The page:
Stark Differences Persist As Senate Returns To Budget Talks
The state Senate is back in session, and is gearing up to respond to a budget package the House passed last week.
Senate leaders aren’t revealing much about their plans—though they indicate they have fundamental disagreements with House leaders.
Meanwhile, the standoff is prompting credit rating agencies and budget experts to put the commonwealth on their watch lists.
The Senate initially passed a revenue package in July. It balanced the $2.2 billion budget deficit on a combination of borrowing and new taxes—including ones on Marcellus Shale gas drilling and utilities.
Senate GOP leader Jake Corman noted, that wasn’t anyone’s preference.
“The Senate voted the plan that we did because we thought that was really the only way out of this,” he said.
But House Republicans have rebuffed it; their own proposal includes essentially the same borrowing, but no new taxes. It uses internal fund transfers to make up the difference.
The whole plan creates very little recurring revenue.
Senate Appropriations Chair, Republican Pat Browne, said that’s a big disagreement the GOP-controlled chambers will have to work through.
“Why do they believe they don’t need recurring revenue?” he asked. “I’m telling you, I believe that a recurring revenue package was necessary.”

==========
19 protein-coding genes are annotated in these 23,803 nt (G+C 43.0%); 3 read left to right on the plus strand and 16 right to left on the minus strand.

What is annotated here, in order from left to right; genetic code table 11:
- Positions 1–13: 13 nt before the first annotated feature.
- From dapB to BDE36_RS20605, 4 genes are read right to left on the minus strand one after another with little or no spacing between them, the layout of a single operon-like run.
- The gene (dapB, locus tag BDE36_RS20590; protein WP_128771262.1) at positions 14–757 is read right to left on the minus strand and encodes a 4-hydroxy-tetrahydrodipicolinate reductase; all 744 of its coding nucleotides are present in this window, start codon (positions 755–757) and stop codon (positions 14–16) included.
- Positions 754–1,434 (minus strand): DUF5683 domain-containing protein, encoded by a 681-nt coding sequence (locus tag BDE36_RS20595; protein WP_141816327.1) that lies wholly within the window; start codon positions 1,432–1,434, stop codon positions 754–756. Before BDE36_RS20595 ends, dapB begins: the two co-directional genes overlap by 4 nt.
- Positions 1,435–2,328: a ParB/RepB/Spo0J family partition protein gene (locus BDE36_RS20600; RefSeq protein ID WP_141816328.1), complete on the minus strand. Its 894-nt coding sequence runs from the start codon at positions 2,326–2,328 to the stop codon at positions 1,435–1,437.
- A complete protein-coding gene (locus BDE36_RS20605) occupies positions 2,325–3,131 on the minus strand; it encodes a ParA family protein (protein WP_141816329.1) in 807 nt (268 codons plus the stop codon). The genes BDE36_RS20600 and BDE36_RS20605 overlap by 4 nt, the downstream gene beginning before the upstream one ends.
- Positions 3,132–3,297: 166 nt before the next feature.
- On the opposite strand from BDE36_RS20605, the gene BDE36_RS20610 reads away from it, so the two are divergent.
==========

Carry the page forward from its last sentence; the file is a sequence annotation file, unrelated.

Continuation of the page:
Senators also disagree with House criticism of Treasurer Joe Torsella.
Until the budget is done, Torsella won’t authorize a loan to patch General Fund shortfalls. That means the fund is currently running so low, Governor Tom Wolf had to delay over a billion dollars in payments to Medicaid insurers last week.
House leaders have said the Treasurer is acting politically. Browne said he thinks that accusation is unfounded.
“I don’t think they’re taking [the fiscal situation] seriously enough,” he said. “I don’t think you can ask someone to borrow you money when you don’t have a final plan in place.”
He added, if Pennsylvania doesn’t pass a revenue plan soon, the commonwealth’s expenses will “bottle up, and eventually payments to school districts and other obligations of the commonwealth pursuant to our appropriations that we made will not be paid.”
“That’s what happened to other states,” he said.
Liz McNichol, a senior fellow with the Center on Budget and Policy Priorities, echoed that.
She said Illinois is a prime example of what can happen when a state can’t pay its bills.
“They weren’t able to come to a budget agreement for the past few years, and have built up a very large backlog of unpaid bills—over $10 billion” she said. “That’s not a situation Pennsylvania wants to get into.”
Illinois only narrowly missed being downgraded to a “junk” credit rating this year.
Rating agencies haven’t slashed Pennsylvania’s score yet.
But the commonwealth is already among the worst-rated states, and many lawmakers say a downgrade is likely if the budget isn’t balanced soon.